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Definitions of religion

  1. institution to express belief in a divine power; "he was raised in the Baptist religion"; "a member of his own faith contradicted him" Scrapingweb Dictionary DB
  2. a strong belief in a supernatural power or powers that control human destiny; "he lost his faith but not his morality" Scrapingweb Dictionary DB
  3. The outward act or form by which men indicate their recognition of the existence of a god or of gods having power over their destiny, to whom obedience, service, and honor are due; the feeling or expression of human love, fear, or awe of some superhuman and overruling power, whether by profession of belief, by observance of rites and ceremonies, or by the conduct of life; a system of faith and worship; a manifestation of piety; as, ethical religions; monotheistic religions; natural religion; revealed religion; the religion of the Jews; the religion of idol worshipers. Webster Dictionary DB
  4. Specifically, conformity in faith and life to the precepts inculcated in the Bible, respecting the conduct of life and duty toward God and man; the Christian faith and practice. Webster Dictionary DB
  5. A monastic or religious order subject to a regulated mode of life; the religious state; as, to enter religion. Webster Dictionary DB
  6. Strictness of fidelity in conforming to any practice, as if it were an enjoined rule of conduct. Webster Dictionary DB
  7. A set of beliefs concerning the nature, cause, and purpose of the universe, especially when considered as the creation of a superhuman agency. It usually involves devotional and ritual observances and often a moral code for the conduct of human affairs. (Random House Collegiate Dictionary, rev. ed.) Medical Dictionary DB
  8. The sense of man's relation to a divine power to whom obedience and honor are due; the practice of life based on such relation; any system of faith and worship. The Winston Simplified Dictionary. By William Dodge Lewis, Edgar Arthur Singer. Published 1919.
  9. The performance of our duties of love and obedience towards God: piety: any system of faith and worship. The american dictionary of the english language. By Daniel Lyons. Published 1899.
  10. Performance of duties towards God; piety; system of faith. The Clarendon dictionary. By William Hand Browne, Samuel Stehman Haldeman. Published 1894.
  11. A system of faith and worship; devotion; piety. The Concise Standard Dictionary of the English Language. By James Champlin Fernald. Published 1919.
  12. A habitual, all-pervading sense of dependence on, reverence for, and responsibility to, a higher power; or a mode of thinking, feeling, and acting, which respects, trusts in, and strives after, the Divine, or God; any system of faith and worship. Nuttall's Standard dictionary of the English language. By Nuttall, P.Austin. Published 1914.
  13. That obligation or sense of duty which rests on the minds of men, arising from the felt relation in which they stand to some superior power; belief in God, with a sincere desire to do His will; godliness; any system of faith or worship. Etymological and pronouncing dictionary of the English language. By Stormonth, James, Phelp, P. H. Published 1874.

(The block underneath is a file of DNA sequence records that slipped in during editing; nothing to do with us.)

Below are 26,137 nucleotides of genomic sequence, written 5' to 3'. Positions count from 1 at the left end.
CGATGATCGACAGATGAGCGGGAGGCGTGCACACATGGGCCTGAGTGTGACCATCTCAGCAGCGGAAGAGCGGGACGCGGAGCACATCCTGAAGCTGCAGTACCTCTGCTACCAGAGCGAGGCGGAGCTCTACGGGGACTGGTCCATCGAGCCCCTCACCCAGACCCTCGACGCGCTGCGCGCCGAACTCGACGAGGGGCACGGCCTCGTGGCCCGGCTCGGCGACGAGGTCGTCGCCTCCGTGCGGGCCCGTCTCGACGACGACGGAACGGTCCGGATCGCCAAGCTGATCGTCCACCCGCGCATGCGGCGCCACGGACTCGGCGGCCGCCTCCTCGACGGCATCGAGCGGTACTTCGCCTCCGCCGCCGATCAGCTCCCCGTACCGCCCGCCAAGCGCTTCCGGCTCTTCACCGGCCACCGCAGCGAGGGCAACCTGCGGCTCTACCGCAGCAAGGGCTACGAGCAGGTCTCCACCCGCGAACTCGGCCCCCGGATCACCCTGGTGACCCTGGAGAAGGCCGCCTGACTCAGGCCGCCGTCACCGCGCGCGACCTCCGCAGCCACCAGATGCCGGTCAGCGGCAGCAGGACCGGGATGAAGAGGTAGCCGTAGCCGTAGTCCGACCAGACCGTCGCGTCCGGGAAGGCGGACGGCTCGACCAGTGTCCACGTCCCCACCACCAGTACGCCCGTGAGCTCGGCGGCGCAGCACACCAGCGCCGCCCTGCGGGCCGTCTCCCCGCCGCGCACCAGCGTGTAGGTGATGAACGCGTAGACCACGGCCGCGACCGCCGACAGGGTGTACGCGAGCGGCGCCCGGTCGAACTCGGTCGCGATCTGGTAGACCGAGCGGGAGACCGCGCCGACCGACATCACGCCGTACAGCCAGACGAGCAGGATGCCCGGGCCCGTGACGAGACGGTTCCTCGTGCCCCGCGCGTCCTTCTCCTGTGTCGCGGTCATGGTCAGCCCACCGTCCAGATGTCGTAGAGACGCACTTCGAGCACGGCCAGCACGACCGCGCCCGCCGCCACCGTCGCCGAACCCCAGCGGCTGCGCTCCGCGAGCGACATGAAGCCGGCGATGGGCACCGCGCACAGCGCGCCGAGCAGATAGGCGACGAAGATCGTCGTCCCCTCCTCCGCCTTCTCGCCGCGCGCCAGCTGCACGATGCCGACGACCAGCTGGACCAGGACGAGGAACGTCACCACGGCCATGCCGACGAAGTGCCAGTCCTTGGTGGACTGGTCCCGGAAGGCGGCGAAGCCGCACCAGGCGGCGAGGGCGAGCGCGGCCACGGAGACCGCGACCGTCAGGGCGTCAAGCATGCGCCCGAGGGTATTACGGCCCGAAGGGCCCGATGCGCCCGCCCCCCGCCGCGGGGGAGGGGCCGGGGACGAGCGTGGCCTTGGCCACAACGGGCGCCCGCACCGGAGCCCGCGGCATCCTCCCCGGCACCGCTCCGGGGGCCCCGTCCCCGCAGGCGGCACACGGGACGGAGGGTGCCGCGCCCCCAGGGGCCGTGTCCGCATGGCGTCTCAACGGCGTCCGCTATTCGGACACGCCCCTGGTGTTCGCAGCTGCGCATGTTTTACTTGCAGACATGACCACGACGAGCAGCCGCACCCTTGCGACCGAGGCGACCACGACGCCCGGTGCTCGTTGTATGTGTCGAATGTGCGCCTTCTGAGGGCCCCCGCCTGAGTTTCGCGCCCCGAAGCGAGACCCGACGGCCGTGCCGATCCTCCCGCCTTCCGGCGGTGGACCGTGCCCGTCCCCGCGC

14. r[=e]-lij'un, n. the recognition of supernatural powers and of the duty lying upon man to yield obedience to these: the performance of our duties of love and obedience towards God: piety: any system of faith and worship: sense of obligation or duty.--ns. RELIG'IONER, RELIG'IONARY.--v.t. RELIG'IONISE, to imbue with religion.--v.i. to make profession of religion.--ns. RELIG'IONISM, RELIGIOS'ITY, religiousness, religious sentimentality; RELIG'IONIST, one attached to a religion: a bigot.--adj. RELIG'IONLESS, having no religion.--adv. RELIGI[=O]'SO (mus.), in a devotional manner.--ESTABLISHED RELIGION, that form which is officially recognised by the state; NATURAL RELIGION, that religion which is derived from nature and not revelation; REVEALED RELIGION, that which is derived from positive revelation by divinely inspired Scripture, or otherwise. [L. religio, -onis--re-, back, lig[=a]re, to bind.] gutenberg.org/ebooks/37683
  15. Monastic condition, being monk or nun, (enter into, be in, r.), (rare) a monastic order; (rare) practice of sacred rites; one of the prevalent systems of faith& worship (the Christian, Mohammedan, r.; established r., that of established CHURCH; NATURAL, REVEALed, r.; all rr. are the same to him); human recognition of superhuman controlling power& esp. of a personal God entitled to obedience, effect of such recognition on conduct& mental attitude, (get r. vulg. or facet., be converted to such belief); action that one is bound to perform (make a r. of doing). Hence religionless a. [Latin] Concise Oxford Dictionary
  16. n. [Latin] The recognition of God as an object of worship, love, and obedience; —the whole relation and duty of man toward God;- a body of truths or doctrines regarding the being and perfection of God, the requirement of His law, the nature, duties, and responsibilities of man, and a future state of rewards and punishments; revelation;-theology; divinity;—godliness; practical piety, as distinguished from doctrinal belief;—observance of the duties of the first table of the law; devotion; worship—as distinguished from morality or observance of the duties of the second table;—any system or mode of faith and worship; —any experience or expression of man's dependence on God; sense of the unseen and spiritual :—superstitious reverence; feeling of awe. Cabinet Dictionary

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